Educational Leadership - Ed.D.
The Educational Leadership Ed.D. program has established itself as a prominent preparation program for educational leaders. With its focus on preparing graduates who can think, learn and perform as educational leaders, the program exemplifies the university's mission of blending academic and work-based learning for career advancement. The doctoral program's particular focus is on the creation and use of knowledge to impact education practice.
The program emphasizes the preparation of educators who aspire to advance to leadership positions in their respective fields. To do so, these educators must keep abreast of developments and current practices in their fields, keep current in their knowledge, embrace contemporary practices, and develop and maintain the skills to recognize, evaluate and lead change. The on-ground program is designed with distinct specializations in higher education and elementary-secondary education. The online program is focused on higher education.
Program outcomes are designed so that graduates develop skills in leadership, collaboration, communication, research, critical thinking and problem solving.
Upon completion of the program, graduates are expected to:
- Define problems, not just recognize symptoms, to ask the right questions, to think beyond the obvious, to develop and test several alternatives, and choose the option that maximizes the results.
- Utilize existing research, data and appropriate research methodology to develop and test alternative solutions, and to choose the best course of action.
- Communicate appropriately to individuals and groups of various sizes orally and in writing in order to teach students, to persuade others, to mediate disputes and to build convincing cases.
- Structure educational environments in which leadership roles and responsibilities are shared; in which the mission, goals and work are determined collaboratively; in which evidence overrides opinion, tradition and bias; in which decisions are made in a timely manner and communicated efficiently; and in which others are motivated to do more than they thought they could.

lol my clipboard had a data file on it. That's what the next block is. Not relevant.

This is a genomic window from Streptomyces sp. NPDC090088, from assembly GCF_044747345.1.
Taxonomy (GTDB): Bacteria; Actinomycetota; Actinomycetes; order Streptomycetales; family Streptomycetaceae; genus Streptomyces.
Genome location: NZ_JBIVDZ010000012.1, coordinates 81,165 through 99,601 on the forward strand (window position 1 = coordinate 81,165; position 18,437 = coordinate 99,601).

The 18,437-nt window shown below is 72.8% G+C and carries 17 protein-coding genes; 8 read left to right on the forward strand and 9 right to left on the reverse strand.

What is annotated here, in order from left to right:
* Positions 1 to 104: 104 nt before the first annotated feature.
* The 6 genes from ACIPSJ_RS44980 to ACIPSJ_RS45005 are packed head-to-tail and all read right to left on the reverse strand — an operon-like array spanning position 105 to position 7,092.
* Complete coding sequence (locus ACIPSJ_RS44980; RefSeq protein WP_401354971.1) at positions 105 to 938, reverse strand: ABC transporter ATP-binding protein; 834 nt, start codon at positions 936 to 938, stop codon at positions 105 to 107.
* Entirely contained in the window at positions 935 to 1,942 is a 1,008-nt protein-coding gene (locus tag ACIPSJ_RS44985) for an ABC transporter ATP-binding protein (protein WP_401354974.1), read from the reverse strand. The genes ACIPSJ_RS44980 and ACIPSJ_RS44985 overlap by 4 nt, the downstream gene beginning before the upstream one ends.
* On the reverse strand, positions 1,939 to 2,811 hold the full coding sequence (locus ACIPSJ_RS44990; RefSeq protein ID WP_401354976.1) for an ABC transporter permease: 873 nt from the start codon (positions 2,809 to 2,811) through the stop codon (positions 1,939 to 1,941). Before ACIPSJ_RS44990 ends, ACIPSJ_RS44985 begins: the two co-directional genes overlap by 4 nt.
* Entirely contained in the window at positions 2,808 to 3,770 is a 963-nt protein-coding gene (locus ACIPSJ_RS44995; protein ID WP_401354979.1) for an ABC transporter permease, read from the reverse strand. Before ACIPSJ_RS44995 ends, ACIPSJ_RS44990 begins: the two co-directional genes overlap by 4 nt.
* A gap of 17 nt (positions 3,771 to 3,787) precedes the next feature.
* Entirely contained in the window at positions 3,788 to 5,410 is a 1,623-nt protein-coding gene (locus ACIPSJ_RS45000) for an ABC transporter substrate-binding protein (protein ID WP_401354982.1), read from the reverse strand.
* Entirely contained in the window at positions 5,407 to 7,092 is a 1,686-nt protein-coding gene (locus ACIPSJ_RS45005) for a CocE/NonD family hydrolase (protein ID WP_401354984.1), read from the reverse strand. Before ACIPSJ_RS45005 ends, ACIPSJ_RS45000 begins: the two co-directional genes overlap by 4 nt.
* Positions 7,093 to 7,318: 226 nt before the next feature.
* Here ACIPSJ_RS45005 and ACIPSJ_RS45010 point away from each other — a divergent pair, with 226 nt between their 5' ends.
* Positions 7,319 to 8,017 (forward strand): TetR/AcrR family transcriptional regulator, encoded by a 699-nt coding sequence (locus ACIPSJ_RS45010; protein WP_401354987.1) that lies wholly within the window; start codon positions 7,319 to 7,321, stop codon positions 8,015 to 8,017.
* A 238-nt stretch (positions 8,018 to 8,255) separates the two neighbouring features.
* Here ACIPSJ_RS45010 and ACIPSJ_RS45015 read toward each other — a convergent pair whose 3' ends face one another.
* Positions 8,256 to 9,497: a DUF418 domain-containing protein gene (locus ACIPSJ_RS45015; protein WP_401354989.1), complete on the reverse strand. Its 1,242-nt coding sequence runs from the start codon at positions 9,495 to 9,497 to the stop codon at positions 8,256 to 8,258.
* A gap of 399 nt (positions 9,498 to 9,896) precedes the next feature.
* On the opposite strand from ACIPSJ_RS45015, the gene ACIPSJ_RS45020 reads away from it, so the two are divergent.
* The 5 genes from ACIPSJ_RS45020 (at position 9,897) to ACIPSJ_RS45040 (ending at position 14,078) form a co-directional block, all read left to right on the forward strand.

- Think beyond common constraints, to take calculated risks and to advocate stretched goals in order to bring fresh perspectives to educational issues and problems and to open the way for new and potential promising solutions.
- Articulate a vision for technology utilization in order to model and promote effective uses; to support teaching and learning; to improve management functions; to provide forward-thinking leadership and management to continuously improve organizations; and to facilitate better understanding of social, ethical and legal issues and responsibilities related to a digital age culture.
- Recognize and take into account the ethical and legal dimension of potential actions, to practice and promote social awareness and ethical behavior, and to encourage others to do the same.
The cohort structure is essential to the philosophy of the program. Students enter and progress through courses as a group, fostering a team approach to studying and solving educational problems, and interpreting and disseminating the results of such study. An important outcome of the program is to establish, over time, a true network of working scholars who can examine, critique, support and complement one another's educational practice.
Faculty use a variety of instructional methods with an emphasis on experiential, collaborative, project-based and interactive techniques. Instructional technology is used to design an innovative learning experience and serve as a model for what tomorrow's educational leaders will use in their schools and agencies. The opportunity for deep discussion with peers, faculty and advisors will occur in a hybrid format for on-ground students and through writing, video conferencing and teleconferencing for online students. Additionally, site visits and visiting professors are incorporated into the curriculum.
Principal Residency Network (PRN)*
Upon successful admission to the PRN and the JWU doctoral program, aspiring principals are able to earn credit toward the doctoral degree in Educational Leadership at JWU through successful completion of the PRN program.
*This is for on-ground only.
To satisfy program requirements, each student must successfully
- complete 60 credit hours (48 hours of coursework and 12 hours of dissertation work, which forms the basis for the dissertation);
- maintain a cumulative grade point average of at least 3.25;
- maintain continuous enrollment, even during dissertation work;
- successfully complete the comprehensive assessment;
- submit a dissertation proposal within 18 months of completion of coursework; and
- complete all program requirements within six academic years from the initial date of matriculation.